An injunction could put into question how the ports will meet air regulations to prevent new
cases of asthma, respiratory illness and death – and who will pay for it – until the full case
goes to trial.

“This decision places in jeopardy the clean-air goals at the ports, as well as every port
infrastructure expansion project that relies on clean trucks,” said attorney David Pettit of the
Natural Resources Defense Council, which successfully sued the Port of Los Angeles in
2001 alongside community groups, forcing the harbor commissions of the San Pedro Bay to
get serious about clean-up. “We are going to vigorously fight to protect these truck plans in

NRDC has argued it is imperative for trucking companies to assume the responsibility for
owning green trucks because they are in the best position to maintain the cleanest-available
technology, as underpaid “independent” drivers lack the stability or capital to assume the
burden. Port drivers take home on average $29,000 a year, a figure derived before the
recession caused cargo volume to drop, which decreases their income.

Roger Andino, a driver with six years of experience who hauls for Southern Counties
Express, a small company that purchased over 100 new clean trucks, expressed fear: “Now
that I’m finally an employee, it’s scary for me and my family to think my boss could turn me
back into an independent contractor to force me to buy or lease a new truck. I couldn’t afford
a clean energy truck a year ago and I definitely can’t afford one now.”

“I don’t want the port truck drivers who earn third-world wages to be forced to pay for cleaner
commerce,” said Carrera. “Shame on the ATA for their plot to perpetuate a broken system
that makes communities suffer and forces taxpayers to foot the bill. It is immoral to place
profit above people and public health.”

“This broad coalition came together to end the public health crisis caused by the undeniable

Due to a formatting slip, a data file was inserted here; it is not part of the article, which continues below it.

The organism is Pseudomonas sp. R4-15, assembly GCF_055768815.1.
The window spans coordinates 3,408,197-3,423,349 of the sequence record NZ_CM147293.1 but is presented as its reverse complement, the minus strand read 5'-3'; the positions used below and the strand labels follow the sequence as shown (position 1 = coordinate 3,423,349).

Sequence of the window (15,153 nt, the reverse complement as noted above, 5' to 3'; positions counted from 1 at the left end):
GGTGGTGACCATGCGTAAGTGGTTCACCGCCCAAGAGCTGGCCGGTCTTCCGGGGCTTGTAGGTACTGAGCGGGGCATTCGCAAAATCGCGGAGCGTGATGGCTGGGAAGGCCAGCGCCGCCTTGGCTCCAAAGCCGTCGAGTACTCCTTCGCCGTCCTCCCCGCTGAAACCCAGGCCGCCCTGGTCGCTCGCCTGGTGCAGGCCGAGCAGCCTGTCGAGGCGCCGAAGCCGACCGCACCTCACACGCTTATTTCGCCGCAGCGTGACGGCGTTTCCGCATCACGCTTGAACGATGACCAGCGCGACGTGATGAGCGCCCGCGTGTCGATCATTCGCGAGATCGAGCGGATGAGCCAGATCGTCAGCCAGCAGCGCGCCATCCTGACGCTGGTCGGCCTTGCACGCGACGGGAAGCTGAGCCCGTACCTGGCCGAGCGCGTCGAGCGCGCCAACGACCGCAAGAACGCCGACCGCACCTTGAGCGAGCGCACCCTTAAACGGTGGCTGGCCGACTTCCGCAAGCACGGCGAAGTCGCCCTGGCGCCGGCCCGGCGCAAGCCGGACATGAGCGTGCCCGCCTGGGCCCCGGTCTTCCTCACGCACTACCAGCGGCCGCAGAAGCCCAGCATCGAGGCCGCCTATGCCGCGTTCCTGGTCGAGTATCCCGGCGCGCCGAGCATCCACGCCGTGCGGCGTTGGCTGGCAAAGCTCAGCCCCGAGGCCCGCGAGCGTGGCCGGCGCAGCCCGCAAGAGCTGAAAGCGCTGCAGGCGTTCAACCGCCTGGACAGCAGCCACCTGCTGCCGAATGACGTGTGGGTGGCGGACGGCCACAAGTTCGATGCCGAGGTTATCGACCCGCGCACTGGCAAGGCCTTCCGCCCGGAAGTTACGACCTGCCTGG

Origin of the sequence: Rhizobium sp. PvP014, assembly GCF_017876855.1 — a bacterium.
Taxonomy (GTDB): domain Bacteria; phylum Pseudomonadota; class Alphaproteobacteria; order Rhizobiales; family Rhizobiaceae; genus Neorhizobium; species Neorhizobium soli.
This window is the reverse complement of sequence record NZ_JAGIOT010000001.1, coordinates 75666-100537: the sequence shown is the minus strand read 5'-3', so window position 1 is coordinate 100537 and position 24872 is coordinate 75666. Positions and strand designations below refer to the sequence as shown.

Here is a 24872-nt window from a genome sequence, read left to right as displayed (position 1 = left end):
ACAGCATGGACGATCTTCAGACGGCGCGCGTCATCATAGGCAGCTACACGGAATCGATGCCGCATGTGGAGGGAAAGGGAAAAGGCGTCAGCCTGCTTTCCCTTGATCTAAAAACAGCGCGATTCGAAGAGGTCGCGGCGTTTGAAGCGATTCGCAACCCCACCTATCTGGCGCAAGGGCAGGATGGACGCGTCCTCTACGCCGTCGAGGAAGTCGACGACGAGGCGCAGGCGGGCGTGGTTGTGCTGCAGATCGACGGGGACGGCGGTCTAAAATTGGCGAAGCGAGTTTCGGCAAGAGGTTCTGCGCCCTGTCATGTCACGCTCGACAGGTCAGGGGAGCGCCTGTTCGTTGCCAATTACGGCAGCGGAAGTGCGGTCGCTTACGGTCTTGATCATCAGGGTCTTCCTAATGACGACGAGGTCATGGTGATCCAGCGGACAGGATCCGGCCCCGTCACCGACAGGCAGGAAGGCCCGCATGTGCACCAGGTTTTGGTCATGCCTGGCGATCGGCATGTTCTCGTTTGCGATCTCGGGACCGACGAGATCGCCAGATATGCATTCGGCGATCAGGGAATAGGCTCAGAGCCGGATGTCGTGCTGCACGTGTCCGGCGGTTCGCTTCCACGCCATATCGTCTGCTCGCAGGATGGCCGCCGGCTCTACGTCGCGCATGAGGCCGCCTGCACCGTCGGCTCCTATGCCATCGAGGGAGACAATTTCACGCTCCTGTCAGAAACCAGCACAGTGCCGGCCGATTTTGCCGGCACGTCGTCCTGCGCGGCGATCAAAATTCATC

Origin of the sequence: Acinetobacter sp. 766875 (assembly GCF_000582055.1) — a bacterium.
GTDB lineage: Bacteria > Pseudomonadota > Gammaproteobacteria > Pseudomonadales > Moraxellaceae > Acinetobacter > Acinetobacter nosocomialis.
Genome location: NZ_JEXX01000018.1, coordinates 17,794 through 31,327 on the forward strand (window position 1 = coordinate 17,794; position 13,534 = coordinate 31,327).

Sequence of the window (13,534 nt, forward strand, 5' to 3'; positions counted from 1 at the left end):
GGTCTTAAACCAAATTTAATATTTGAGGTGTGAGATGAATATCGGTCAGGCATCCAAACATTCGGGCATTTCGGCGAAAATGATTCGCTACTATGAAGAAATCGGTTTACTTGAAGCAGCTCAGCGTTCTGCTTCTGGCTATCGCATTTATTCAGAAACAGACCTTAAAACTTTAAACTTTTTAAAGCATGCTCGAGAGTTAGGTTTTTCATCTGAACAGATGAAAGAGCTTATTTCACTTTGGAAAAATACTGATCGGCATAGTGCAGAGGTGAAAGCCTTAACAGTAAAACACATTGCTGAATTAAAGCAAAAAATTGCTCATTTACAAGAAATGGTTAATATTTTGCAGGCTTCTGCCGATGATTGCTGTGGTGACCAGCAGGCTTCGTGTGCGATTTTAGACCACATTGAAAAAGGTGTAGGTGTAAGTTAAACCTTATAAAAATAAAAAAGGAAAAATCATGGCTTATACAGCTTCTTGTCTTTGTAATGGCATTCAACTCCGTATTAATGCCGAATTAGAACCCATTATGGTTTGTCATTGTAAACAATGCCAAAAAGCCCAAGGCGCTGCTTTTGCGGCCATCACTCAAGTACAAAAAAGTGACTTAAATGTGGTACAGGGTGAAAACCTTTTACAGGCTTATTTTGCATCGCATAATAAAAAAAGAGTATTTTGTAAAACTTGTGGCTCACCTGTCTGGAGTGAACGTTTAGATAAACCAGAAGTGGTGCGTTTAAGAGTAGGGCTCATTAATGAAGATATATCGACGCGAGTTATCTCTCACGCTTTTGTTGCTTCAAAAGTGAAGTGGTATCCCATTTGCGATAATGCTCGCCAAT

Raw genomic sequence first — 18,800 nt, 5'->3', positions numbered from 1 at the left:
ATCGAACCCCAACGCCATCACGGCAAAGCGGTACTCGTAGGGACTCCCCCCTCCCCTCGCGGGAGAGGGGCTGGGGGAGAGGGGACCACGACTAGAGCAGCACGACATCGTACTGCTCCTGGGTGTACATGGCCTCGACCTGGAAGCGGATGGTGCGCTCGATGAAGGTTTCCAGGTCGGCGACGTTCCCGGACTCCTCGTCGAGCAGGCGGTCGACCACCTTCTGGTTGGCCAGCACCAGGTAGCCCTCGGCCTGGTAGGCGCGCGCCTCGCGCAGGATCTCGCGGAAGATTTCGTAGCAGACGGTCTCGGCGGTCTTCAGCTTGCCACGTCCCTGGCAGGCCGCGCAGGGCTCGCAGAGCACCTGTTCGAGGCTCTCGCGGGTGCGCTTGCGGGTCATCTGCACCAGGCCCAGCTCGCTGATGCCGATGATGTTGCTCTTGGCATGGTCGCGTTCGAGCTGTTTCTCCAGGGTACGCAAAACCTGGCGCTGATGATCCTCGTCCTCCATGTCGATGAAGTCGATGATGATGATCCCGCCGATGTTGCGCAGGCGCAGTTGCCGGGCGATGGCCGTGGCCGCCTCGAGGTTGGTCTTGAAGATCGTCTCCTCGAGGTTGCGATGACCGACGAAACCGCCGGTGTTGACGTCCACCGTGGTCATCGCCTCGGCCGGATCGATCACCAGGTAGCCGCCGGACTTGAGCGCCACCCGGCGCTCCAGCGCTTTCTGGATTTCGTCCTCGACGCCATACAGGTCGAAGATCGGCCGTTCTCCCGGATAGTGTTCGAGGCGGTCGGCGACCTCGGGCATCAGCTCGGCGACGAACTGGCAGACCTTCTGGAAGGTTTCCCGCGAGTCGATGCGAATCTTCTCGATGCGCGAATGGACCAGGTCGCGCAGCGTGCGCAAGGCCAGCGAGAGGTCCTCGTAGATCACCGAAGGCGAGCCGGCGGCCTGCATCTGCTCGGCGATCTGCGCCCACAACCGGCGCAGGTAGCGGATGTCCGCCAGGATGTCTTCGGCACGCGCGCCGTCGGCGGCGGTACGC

link between poverty and pollution,” said Callahan. “Southern Californians deserve a strong
port program that ensures companies take full responsibility for a new fleet of low-emissions
and alt-fuel trucks. We will not stop fighting until we achieve a stable and sustainable port
trucking market that no longer puts anyone’s lungs or livelihoods at risk.”

The Coalition for Clean & Safe Ports includes: American Lung Association of California • Clergy & Laity United for
Economic Justice (CLUE) • Coalition for Clean Air • Coalition for Humane Immigrant Rights of Los Angeles • Coalition for
a Safe Environment • Communities for a Better Environment • Communities for Clean Ports • East Yard Communities for
Environmental Justice • Engineers and Architects Association • Harbor Watts Economic Development Corporation •
Hermandad Mexicana Latinoamericana • Long Beach Alliance for Children with Asthma • Long Beach Community
Partners Council • Long Beach Greens • Los Angeles Alliance for a New Economy • Los Angeles/Long Beach Labor
Coalition • Mexican American Political Association • National Association for the Advancement of Colored People,
Carson/Torrance (NAACP) • Natural Resources Defense Council • Physicians for Social Responsibility • Progressive
Christians Uniting • San Pedro Democratic Club • Sierra Club Harbor Vision Taskforce • Change to Win • L.A. County
Federation of Labor • UNITE HERE Local 11 • UNITE HERE Local 681 • IAM Lodge 1484 • IBEW Local 11 • IBT Joint
Council 42 • IBT Local 63 • IBT Local 495 • IBT Local 630 • Local 848 • IBT Local 952 • SEIU Local 1877 • Southern
California Council of Laborers